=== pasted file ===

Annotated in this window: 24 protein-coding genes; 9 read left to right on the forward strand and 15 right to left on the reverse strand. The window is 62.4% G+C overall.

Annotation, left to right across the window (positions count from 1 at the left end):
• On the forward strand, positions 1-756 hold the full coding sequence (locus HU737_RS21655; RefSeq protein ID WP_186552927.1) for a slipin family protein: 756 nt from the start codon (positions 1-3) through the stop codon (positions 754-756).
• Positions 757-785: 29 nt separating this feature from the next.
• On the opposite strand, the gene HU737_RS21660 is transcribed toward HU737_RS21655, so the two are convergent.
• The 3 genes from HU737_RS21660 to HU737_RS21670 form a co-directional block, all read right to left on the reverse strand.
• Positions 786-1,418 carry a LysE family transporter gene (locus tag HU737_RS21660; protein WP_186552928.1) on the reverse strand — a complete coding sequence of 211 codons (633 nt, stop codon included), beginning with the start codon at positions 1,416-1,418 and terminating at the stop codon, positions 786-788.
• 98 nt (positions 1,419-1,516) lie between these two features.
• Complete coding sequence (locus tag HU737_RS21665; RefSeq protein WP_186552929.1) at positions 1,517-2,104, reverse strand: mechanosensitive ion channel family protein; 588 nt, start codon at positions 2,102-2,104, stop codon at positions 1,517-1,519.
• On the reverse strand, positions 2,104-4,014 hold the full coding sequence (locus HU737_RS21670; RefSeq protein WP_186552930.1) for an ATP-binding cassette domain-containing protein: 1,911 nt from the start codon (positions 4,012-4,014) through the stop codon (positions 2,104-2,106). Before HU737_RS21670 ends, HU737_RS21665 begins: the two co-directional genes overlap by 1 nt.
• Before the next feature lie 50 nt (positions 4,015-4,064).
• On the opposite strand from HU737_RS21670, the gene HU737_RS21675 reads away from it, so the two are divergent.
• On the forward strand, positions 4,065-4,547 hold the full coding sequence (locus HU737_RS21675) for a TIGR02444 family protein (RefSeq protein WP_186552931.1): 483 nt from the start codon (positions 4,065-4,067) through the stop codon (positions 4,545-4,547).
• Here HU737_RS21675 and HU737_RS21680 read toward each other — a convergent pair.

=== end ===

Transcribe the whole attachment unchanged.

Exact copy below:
Annotated in this window: 24 protein-coding genes; 9 read left to right on the forward strand and 15 right to left on the reverse strand. The window is 62.4% G+C overall.

Annotation, left to right across the window (positions count from 1 at the left end):
• On the forward strand, positions 1-756 hold the full coding sequence (locus HU737_RS21655; RefSeq protein ID WP_186552927.1) for a slipin family protein: 756 nt from the start codon (positions 1-3) through the stop codon (positions 754-756).
• Positions 757-785: 29 nt separating this feature from the next.
• On the opposite strand, the gene HU737_RS21660 is transcribed toward HU737_RS21655, so the two are convergent.
• The 3 genes from HU737_RS21660 to HU737_RS21670 form a co-directional block, all read right to left on the reverse strand.
• Positions 786-1,418 carry a LysE family transporter gene (locus tag HU737_RS21660; protein WP_186552928.1) on the reverse strand — a complete coding sequence of 211 codons (633 nt, stop codon included), beginning with the start codon at positions 1,416-1,418 and terminating at the stop codon, positions 786-788.
• 98 nt (positions 1,419-1,516) lie between these two features.
• Complete coding sequence (locus tag HU737_RS21665; RefSeq protein WP_186552929.1) at positions 1,517-2,104, reverse strand: mechanosensitive ion channel family protein; 588 nt, start codon at positions 2,102-2,104, stop codon at positions 1,517-1,519.
• On the reverse strand, positions 2,104-4,014 hold the full coding sequence (locus HU737_RS21670; RefSeq protein WP_186552930.1) for an ATP-binding cassette domain-containing protein: 1,911 nt from the start codon (positions 4,012-4,014) through the stop codon (positions 2,104-2,106). Before HU737_RS21670 ends, HU737_RS21665 begins: the two co-directional genes overlap by 1 nt.
• Before the next feature lie 50 nt (positions 4,015-4,064).
• On the opposite strand from HU737_RS21670, the gene HU737_RS21675 reads away from it, so the two are divergent.
• On the forward strand, positions 4,065-4,547 hold the full coding sequence (locus HU737_RS21675) for a TIGR02444 family protein (RefSeq protein WP_186552931.1): 483 nt from the start codon (positions 4,065-4,067) through the stop codon (positions 4,545-4,547).
• Here HU737_RS21675 and HU737_RS21680 read toward each other — a convergent pair.